In a year when families are said to be afraid to use their ovens due to high energy costs, Catherine Phipps’s Modern Pressure Cooking (Hardie Grant, £26) couldn’t be timed better. My mother-in-law had a pressure cooker, and we were terrified of her noisy jigging, and equally horrified by the gray cabbage lingering inside. But when you realize that you can save three-fifths on the cooking time of a beef stew, for example, the pressure cooker becomes relevant again. Phipps’ advice on how to use an electric correctly is gratifyingly authoritative – the skill is to cook quickly without burning. And there’s more to pressure cooking than oxtail stew. Recipes here include pasta and rice dishes, black bean tacos, stuffed peppers, and roasted eggplant with miso and honey. It is a new generation kitchen, which is really worth it.

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“Nistisima” means “Lent”, referring to fasting food in the Greek Orthodox Church. But at Georgina Hayden Nistisima: the secret to delicious vegan cuisine from the Mediterranean and beyond (Bloomsbury, £26) This is ‘accidental’ vegan cooking, ideal for plant-only eaters and a back-up remedy for those who want to feed vegan friends with meals they’d be happy to eat themselves. In other words, no meat imitation; just good food that happens to be made from plants. Hayden – who has Greek heritage, claims to adhere to fasting days and remembers her family using almond milk before it was fashionable – has unearthed a host of delicious plant-based Mediterranean recipes.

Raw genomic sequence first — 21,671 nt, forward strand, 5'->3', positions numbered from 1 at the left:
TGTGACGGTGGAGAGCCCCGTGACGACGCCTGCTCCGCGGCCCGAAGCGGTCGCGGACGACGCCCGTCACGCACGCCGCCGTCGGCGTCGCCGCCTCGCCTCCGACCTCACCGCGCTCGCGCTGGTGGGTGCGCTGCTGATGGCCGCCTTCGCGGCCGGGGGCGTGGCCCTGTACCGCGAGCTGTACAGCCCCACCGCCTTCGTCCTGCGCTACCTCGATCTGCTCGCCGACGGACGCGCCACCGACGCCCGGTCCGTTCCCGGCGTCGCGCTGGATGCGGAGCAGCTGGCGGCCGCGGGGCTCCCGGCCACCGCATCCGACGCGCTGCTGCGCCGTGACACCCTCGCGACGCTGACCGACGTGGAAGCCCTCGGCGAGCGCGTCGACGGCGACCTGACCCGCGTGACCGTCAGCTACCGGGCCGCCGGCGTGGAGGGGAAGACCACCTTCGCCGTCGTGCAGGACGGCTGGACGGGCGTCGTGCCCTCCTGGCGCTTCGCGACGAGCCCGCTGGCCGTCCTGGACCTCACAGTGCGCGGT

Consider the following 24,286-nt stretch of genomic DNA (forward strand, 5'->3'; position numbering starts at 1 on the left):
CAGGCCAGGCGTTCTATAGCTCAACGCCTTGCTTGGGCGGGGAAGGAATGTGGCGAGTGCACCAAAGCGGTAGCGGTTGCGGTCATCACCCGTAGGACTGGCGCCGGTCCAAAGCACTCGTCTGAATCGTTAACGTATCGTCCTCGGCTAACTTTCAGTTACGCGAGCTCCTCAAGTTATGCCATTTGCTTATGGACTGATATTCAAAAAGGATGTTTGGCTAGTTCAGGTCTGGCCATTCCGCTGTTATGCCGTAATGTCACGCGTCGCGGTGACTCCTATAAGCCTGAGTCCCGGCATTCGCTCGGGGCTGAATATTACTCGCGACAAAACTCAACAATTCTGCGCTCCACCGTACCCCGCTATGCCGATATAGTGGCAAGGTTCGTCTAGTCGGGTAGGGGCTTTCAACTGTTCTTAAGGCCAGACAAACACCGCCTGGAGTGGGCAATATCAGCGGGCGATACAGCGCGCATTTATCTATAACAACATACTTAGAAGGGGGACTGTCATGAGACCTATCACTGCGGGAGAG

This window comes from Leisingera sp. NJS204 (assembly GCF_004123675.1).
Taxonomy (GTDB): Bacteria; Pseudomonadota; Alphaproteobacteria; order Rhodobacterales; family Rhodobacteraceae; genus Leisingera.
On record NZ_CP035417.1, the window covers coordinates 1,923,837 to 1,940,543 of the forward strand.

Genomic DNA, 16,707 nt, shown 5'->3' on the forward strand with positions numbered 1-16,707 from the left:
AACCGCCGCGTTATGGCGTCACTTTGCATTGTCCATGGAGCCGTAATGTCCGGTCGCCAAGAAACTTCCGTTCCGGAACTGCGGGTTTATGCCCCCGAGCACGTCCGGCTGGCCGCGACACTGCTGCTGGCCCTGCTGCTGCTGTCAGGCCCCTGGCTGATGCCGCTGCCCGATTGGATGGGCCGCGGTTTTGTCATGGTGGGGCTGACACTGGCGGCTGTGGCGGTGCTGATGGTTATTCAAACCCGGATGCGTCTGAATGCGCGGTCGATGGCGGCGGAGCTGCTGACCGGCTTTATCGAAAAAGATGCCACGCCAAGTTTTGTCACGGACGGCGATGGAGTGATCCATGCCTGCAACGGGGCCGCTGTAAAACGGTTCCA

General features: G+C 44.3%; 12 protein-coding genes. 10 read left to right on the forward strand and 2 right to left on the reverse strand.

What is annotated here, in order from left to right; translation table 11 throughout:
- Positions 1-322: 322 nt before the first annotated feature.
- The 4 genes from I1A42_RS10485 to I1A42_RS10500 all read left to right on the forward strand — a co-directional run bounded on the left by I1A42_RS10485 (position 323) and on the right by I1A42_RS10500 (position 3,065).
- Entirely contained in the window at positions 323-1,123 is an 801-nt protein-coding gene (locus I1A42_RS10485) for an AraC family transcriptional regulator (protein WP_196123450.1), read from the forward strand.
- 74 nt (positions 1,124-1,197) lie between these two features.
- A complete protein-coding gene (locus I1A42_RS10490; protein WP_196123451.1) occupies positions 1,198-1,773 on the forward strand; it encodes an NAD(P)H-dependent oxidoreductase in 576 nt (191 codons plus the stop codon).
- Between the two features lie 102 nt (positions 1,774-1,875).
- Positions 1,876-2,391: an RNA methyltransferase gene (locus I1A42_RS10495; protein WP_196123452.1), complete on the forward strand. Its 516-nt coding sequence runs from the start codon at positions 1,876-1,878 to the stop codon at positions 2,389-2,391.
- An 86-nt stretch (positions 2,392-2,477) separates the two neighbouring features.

Dishes we have long taken for granted are explored in A brief history of pasta: the Italian cuisine that shaped the world by food historian Luca Cesari (Profile Books, £16.99). The journey to our concept of spaghetti bolognese or lasagna, for example, is told as a slowly evolving chronicle, backed by documentation and great research. Many pasta recipes that have become legendary aren’t actually widely eaten in Italy, but are the brainchild of nostalgic migrants – especially American classics such as fettuccine Alfredo, with its creamy cheese sauce, originally invented in a Roman restaurant populated by celebrities. And of course, pre-modern Britons believed that spaghetti bolognese was an authentic Italian dish. It’s not: spaghetti is pasta from the south, while meat sauces tend to come from the north. But we are now so knowledgeable about food culture that to see the words “spaghetti bolognese” on a menu today has become almost offensive.